Here was our OMG moment for the night, at least culinarily speaking. Everyone, EVERYONE was blown away by this one. Although I had a sneaking suspicion I was gonna hit this one out of the park, no one was more pleasantly surprised than I at the response. Give people butter, flour and egg, and they'll be eating out of your hands... literally! Jean-9's stuffed tomatoes were a delicious godsend, proffered to anyone a little bit preggers, as shellfish is off the menu until delivery day.
Baked Stuffed Tomatoes Provençale - The Institute of Culinary Education
  • 4 firm, ripe medium tomatoes
  • Salt
  • 1½ tsp minced garlic
  • 2 Tbsp finely minced shallots
  • 3-t Tbsp minced fresh basil
  • ½ tsp dried thyme
  • Freshly ground black pepper
  • ¼ cup olive oil plus additional
  • ½ cup dry white bread crumbs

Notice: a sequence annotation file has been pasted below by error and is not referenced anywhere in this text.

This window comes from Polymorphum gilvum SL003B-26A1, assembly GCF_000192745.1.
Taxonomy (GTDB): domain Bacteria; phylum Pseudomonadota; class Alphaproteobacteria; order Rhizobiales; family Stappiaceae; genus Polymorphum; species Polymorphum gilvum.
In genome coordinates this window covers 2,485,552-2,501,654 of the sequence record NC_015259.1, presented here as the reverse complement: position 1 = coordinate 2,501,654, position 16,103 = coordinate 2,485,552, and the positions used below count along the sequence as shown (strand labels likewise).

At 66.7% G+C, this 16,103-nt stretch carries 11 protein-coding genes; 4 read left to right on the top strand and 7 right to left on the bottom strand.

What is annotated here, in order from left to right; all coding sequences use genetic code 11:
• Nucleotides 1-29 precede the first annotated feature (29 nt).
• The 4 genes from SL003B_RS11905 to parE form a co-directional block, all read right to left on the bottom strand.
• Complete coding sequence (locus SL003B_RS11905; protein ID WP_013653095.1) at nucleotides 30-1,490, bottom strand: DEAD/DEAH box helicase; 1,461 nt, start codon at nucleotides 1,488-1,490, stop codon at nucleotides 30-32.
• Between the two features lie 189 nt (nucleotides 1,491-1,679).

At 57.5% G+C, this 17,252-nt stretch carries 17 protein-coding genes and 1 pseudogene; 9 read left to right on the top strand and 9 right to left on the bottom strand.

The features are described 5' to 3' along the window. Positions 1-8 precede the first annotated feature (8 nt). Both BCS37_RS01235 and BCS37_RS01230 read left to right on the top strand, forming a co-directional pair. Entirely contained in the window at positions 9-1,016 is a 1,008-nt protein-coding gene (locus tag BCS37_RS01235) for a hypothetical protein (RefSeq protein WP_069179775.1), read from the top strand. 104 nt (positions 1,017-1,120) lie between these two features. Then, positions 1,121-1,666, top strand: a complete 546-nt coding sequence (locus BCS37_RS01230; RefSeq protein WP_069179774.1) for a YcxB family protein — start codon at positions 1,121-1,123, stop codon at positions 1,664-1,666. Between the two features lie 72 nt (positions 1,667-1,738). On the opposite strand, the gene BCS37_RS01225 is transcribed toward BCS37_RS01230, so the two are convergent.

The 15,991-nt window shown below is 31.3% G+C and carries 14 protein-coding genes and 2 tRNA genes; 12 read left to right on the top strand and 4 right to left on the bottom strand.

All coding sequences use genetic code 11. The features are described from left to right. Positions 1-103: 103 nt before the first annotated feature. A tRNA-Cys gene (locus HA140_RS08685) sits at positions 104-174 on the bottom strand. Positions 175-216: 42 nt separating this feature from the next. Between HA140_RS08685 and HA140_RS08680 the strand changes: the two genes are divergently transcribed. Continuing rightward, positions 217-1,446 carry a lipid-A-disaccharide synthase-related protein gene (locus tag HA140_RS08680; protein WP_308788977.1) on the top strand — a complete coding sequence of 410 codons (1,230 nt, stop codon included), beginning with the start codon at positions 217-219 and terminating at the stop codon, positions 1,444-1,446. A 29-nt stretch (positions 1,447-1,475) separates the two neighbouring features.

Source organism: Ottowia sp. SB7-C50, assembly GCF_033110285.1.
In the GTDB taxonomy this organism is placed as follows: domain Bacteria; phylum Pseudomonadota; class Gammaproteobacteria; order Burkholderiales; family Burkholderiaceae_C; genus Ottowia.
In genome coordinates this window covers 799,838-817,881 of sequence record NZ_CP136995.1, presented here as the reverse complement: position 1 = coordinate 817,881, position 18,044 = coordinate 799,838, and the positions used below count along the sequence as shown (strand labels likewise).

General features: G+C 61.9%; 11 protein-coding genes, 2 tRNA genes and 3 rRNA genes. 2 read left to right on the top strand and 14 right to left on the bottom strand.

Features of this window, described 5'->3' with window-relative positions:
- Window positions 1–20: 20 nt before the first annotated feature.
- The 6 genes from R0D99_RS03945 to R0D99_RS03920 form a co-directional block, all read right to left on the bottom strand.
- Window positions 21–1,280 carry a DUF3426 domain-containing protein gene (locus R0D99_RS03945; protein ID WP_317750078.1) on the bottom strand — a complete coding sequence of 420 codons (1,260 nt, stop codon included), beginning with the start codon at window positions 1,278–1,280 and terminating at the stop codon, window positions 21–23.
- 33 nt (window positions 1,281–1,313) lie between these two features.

Cut tomatoes in half, crosswise. Using an index finger, poke seeds from the tomato cavities. Sprinkle the halves lightly with the salt and place the tomatoes upside down on a rack. Allow to drain, about 20 minutes. In a small bowl combine the garlic, shallots, basil, thyme, ¼ tsp salt, 1 tsp pepper, the olive oil and the bread crumbs. Season the insides of the tomato halves with pepper and fill each with 1 or 2 spoonfuls of the stuffing. Sprinkle with a few drops of oil. Arrange the tomatoes in a baking dish just large enough to accommodate them. Bake in a 400° F pre-heated oven until the tomatoes are tender but still hold their shape, 10-15 minutes; the filling should be lightly browned. Cool slightly and serve. Two words: Yuh Me.
After all the oohs and ahs, the cooks earned a little break from the kitchen. The music was cranked, we listened to tall tales spun by Bones and narrowed down our choice of baby names. Hudson was the clear front runner with everyone but the expectant mother, and hers was gonna be the only vote that counted.  Her polite silence seemed like a good time to serve up a palate cleanser before dessert.
Phase III - Chilled Soup